Moreover there is evidence that the personal circumstances impinge on the rest of the family. Studies find that not only do long term unemployed men experience a higher level of illness, but so do their wives. Reading this research can be demoralising and depressing, though not as much as it is being unemployed, but it can also be touching and uplifting. As miserable is as the finding that unemployment impacts on the whole family, it shows the social health of one member transmitting to those they are close to. It is good for an economist to see that family is more than a means of consumer spending and worker reproduction.

There is less research on the social impacts of unemployment. For instance it appears that unemployment and crime may be related, but in a complicated way. Certainly we are not in a position to say that the unemployed invariably turn to crime.

What is absolutely clear to any economist reading through the massive research findings – variable in quality though they may be – is that unemployment causes a diminution in personal, family, and social welfare, which is not captured in the conventional economic measures such as gross domestic product.

How should an economist respond to this research? First, I think we are obliged to have a working knowledge of its broad implications. It is no good calculating the productivity of the concentration camp, and ignoring the human misery which goes with it, just because it is outside one’s expertise. For Christ’s sake, even economists are humans.

Second, economists are duty bound to explain the role of unemployment in , modem dynamic economy. At its heart is the process of redeployment, in which workers move from low productivity and obsolete jobs to high productivity jobs in new and expanding activities. In many cases the worke will do this at the same workplace, with little disruption. But sometimes th redeployment will involve moving to new worksites, new firms, new industries, and even new regions. On some such occasions the redeployment transition will involve a period of unemployment.

We may moderate the redeployment process, but as best we understand it, any moderation appears to slow down the process of dynamic change. This will not only slow down the growth of material prosperity, but the economy will lose its market share in the world, stagnate, and ultimately the nation will lose its economic viability.

You will notice that I am not arguing here for the need for a required level of unemployment to control inflation or offset the pressures on the balance of payments. Economists may dispute the need, and the magnitude, but these are using workers for other objectives, which can be pursued by other means. However in the case of redeployment I cannot see any realistic alternative.

That leads to the third step for the economist. Reluctantly – and it has to be reluctantly given a reading of the literature on the social consequences of unemployment – we have to confront the community with the choice between material prosperity with redeployment and some unemployment on the one hand, and economic stagnation on the other. Unfortunately we cannot be precise about the magnitude of that tradeoff, but it is there.

My guess is that when confronted with such a choice, the New Zealand community is likely to say that it wants the level of unemployment to be taken into account when setting economic policies, and would be prepared to make some sacrifices in other economic objectives to attain full employment.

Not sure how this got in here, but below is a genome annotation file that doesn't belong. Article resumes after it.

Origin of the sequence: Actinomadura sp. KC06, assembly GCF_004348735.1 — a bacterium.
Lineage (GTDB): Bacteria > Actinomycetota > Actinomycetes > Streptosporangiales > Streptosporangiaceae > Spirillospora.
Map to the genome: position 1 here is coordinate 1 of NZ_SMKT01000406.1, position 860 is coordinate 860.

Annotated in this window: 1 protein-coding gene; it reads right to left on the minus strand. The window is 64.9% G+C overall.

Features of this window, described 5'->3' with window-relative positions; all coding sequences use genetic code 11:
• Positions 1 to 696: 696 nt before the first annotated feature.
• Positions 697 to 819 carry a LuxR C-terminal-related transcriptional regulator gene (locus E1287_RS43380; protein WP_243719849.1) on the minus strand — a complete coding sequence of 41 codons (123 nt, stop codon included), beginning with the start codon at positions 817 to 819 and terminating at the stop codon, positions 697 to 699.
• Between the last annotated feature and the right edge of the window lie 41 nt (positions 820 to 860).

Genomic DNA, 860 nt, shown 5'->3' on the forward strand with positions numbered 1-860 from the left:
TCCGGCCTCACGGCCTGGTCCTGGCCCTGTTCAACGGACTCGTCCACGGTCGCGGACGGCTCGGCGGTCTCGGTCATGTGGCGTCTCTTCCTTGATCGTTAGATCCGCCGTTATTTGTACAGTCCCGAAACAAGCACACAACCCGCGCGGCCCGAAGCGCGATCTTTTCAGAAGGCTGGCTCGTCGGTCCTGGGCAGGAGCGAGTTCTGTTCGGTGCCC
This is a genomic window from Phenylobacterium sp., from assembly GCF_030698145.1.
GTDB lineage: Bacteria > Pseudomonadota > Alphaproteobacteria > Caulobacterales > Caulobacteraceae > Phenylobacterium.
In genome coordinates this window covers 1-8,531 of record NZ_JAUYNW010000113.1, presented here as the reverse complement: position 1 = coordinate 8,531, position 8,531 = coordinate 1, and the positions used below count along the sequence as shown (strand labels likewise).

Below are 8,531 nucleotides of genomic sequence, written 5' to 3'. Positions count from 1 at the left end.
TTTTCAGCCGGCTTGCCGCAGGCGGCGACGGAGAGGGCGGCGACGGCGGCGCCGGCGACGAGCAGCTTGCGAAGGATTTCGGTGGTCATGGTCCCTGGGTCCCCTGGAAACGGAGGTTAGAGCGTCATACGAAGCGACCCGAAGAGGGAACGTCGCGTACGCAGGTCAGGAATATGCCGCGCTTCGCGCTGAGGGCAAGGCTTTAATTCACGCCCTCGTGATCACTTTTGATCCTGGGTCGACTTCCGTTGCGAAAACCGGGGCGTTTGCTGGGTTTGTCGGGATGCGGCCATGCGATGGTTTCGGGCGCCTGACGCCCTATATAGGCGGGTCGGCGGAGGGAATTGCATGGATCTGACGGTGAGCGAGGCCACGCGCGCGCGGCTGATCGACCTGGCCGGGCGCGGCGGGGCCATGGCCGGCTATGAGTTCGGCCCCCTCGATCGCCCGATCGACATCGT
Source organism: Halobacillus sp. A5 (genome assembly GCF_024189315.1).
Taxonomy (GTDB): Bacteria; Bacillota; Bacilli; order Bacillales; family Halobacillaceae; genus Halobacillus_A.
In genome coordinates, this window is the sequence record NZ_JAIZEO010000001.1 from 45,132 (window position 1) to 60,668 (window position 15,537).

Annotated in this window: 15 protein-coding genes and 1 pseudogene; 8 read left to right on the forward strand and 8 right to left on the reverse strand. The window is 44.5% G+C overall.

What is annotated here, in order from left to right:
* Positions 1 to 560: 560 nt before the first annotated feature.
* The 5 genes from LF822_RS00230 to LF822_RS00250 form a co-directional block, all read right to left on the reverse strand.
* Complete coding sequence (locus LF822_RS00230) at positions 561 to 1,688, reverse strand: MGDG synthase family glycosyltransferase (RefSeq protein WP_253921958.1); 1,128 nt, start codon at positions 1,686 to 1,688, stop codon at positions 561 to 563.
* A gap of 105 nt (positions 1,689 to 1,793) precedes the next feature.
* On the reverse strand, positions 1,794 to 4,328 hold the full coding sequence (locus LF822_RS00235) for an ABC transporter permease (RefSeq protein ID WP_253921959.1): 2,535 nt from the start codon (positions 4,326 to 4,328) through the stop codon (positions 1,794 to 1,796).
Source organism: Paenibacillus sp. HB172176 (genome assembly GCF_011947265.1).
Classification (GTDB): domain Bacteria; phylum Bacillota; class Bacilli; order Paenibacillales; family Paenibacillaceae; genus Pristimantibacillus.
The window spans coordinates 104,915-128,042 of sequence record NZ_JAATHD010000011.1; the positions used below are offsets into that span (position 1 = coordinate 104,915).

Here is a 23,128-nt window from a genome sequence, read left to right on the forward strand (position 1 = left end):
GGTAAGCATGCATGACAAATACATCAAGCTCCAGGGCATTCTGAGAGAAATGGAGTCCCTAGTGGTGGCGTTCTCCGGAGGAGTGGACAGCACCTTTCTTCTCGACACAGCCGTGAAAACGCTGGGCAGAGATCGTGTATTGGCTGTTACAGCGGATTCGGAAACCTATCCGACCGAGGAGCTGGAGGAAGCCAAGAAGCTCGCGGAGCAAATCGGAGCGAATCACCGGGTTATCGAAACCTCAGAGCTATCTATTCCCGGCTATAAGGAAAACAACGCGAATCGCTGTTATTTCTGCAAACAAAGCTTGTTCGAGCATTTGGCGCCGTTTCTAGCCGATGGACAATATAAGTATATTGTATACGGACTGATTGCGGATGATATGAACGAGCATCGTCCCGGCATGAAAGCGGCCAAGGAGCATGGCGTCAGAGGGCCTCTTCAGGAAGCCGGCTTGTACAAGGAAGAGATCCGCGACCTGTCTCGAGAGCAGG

By doing so the community would be implicitly critical of the policies of the last five years, because full employment has had a very low priority in the implemented policies. Advancing of full employment in the goal hierarchy would result in different policies. Full employment would not be an add on to economic policies, but would be an integral part of them.

Adopting this community set goal would provide a very real challenge for economists. Many of us have personal goals which do not conform to the community’s. There is nothing wrong with that; in a democracy the individual is entitled to their own views and objectives. What is unacceptable is the promotion of one’s personal objectives in the guise of djspassionate policy advice. There is no such thing as value free policies; what the public has a right to is value explicit policy advice. A good economist ought to be able to give advice in terms of objectives other than his or her own personal ones.

So the fourth step, for economists and others, is to discuss the meaning of full employment.

Even when registered unemployment was minuscule in the 1950s and 1960s, we know there were unemployed people. The point was they did not report to the Department of Labour. That was because being unemployed was not threatening to most of the unemployed. A situation where unemployment is non-threatening despite there being unemployment as a part of the process of redeployment, is probably the relevant notion for full employment. What that means operationally has to be worked through. While doing so economists would very soon realise that the conventional measures of unemployment are virtually irrelevant.

The percentage of the labour force unemployed is just that. It does not tell as the numbers who are experiencing, or are expecting, long periods of unemployment. It does not tell us whether particular groups of the community – by ethnicity, age, gender, region, or class are unemployed. It does not include those who are so discouraged by their job-seeking experiences, that they no longer actively seek work, even though they would seize a job if it were offered to them. And it does not include those who cling to the margins of the labour force, working a few hours a week, even though they desperately want a proper job, with proper working conditions and sufficient hours of work.

This definition exercise confronts the economics profession with the nasty realisation that the way economic theory models unemployment is almost totally irrelevant m terms of the social consequences. We just hope that reducing the percentage unemployed somehow impacts – sort of proportionally – in consequence terms.